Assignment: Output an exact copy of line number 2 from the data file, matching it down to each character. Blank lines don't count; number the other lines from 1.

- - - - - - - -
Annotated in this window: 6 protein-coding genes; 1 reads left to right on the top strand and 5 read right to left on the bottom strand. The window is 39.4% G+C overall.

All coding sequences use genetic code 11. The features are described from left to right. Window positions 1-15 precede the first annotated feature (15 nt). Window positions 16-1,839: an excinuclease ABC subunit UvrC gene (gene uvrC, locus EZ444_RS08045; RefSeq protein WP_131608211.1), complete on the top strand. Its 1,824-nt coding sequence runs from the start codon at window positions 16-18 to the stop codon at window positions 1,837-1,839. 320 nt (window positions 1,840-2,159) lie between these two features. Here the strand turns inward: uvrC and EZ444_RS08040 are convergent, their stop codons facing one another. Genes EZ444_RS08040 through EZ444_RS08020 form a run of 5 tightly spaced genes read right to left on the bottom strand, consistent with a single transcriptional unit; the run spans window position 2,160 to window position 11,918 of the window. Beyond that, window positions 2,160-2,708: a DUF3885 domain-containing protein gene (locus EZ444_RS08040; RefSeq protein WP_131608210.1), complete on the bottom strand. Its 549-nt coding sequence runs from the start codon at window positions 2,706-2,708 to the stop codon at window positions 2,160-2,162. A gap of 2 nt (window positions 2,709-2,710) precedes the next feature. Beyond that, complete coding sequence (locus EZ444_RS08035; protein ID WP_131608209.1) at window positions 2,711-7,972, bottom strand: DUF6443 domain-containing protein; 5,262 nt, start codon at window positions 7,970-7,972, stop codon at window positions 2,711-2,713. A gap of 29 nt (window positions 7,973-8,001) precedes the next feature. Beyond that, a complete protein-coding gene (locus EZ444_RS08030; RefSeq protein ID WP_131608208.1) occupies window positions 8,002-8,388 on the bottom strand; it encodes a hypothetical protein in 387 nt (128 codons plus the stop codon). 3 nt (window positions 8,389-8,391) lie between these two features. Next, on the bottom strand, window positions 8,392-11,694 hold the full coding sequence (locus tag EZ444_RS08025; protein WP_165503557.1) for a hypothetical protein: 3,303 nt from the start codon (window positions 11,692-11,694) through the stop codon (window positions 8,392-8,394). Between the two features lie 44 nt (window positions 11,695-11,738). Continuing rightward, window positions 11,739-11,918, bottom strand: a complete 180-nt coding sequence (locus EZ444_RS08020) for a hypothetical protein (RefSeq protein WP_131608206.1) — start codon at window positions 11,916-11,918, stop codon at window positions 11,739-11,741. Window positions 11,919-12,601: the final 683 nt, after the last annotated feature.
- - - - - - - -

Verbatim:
All coding sequences use genetic code 11. The features are described from left to right. Window positions 1-15 precede the first annotated feature (15 nt). Window positions 16-1,839: an excinuclease ABC subunit UvrC gene (gene uvrC, locus EZ444_RS08045; RefSeq protein WP_131608211.1), complete on the top strand. Its 1,824-nt coding sequence runs from the start codon at window positions 16-18 to the stop codon at window positions 1,837-1,839. 320 nt (window positions 1,840-2,159) lie between these two features. Here the strand turns inward: uvrC and EZ444_RS08040 are convergent, their stop codons facing one another. Genes EZ444_RS08040 through EZ444_RS08020 form a run of 5 tightly spaced genes read right to left on the bottom strand, consistent with a single transcriptional unit; the run spans window position 2,160 to window position 11,918 of the window. Beyond that, window positions 2,160-2,708: a DUF3885 domain-containing protein gene (locus EZ444_RS08040; RefSeq protein WP_131608210.1), complete on the bottom strand. Its 549-nt coding sequence runs from the start codon at window positions 2,706-2,708 to the stop codon at window positions 2,160-2,162. A gap of 2 nt (window positions 2,709-2,710) precedes the next feature. Beyond that, complete coding sequence (locus EZ444_RS08035; protein ID WP_131608209.1) at window positions 2,711-7,972, bottom strand: DUF6443 domain-containing protein; 5,262 nt, start codon at window positions 7,970-7,972, stop codon at window positions 2,711-2,713. A gap of 29 nt (window positions 7,973-8,001) precedes the next feature. Beyond that, a complete protein-coding gene (locus EZ444_RS08030; RefSeq protein ID WP_131608208.1) occupies window positions 8,002-8,388 on the bottom strand; it encodes a hypothetical protein in 387 nt (128 codons plus the stop codon). 3 nt (window positions 8,389-8,391) lie between these two features. Next, on the bottom strand, window positions 8,392-11,694 hold the full coding sequence (locus tag EZ444_RS08025; protein WP_165503557.1) for a hypothetical protein: 3,303 nt from the start codon (window positions 11,692-11,694) through the stop codon (window positions 8,392-8,394). Between the two features lie 44 nt (window positions 11,695-11,738). Continuing rightward, window positions 11,739-11,918, bottom strand: a complete 180-nt coding sequence (locus EZ444_RS08020) for a hypothetical protein (RefSeq protein WP_131608206.1) — start codon at window positions 11,916-11,918, stop codon at window positions 11,739-11,741. Window positions 11,919-12,601: the final 683 nt, after the last annotated feature.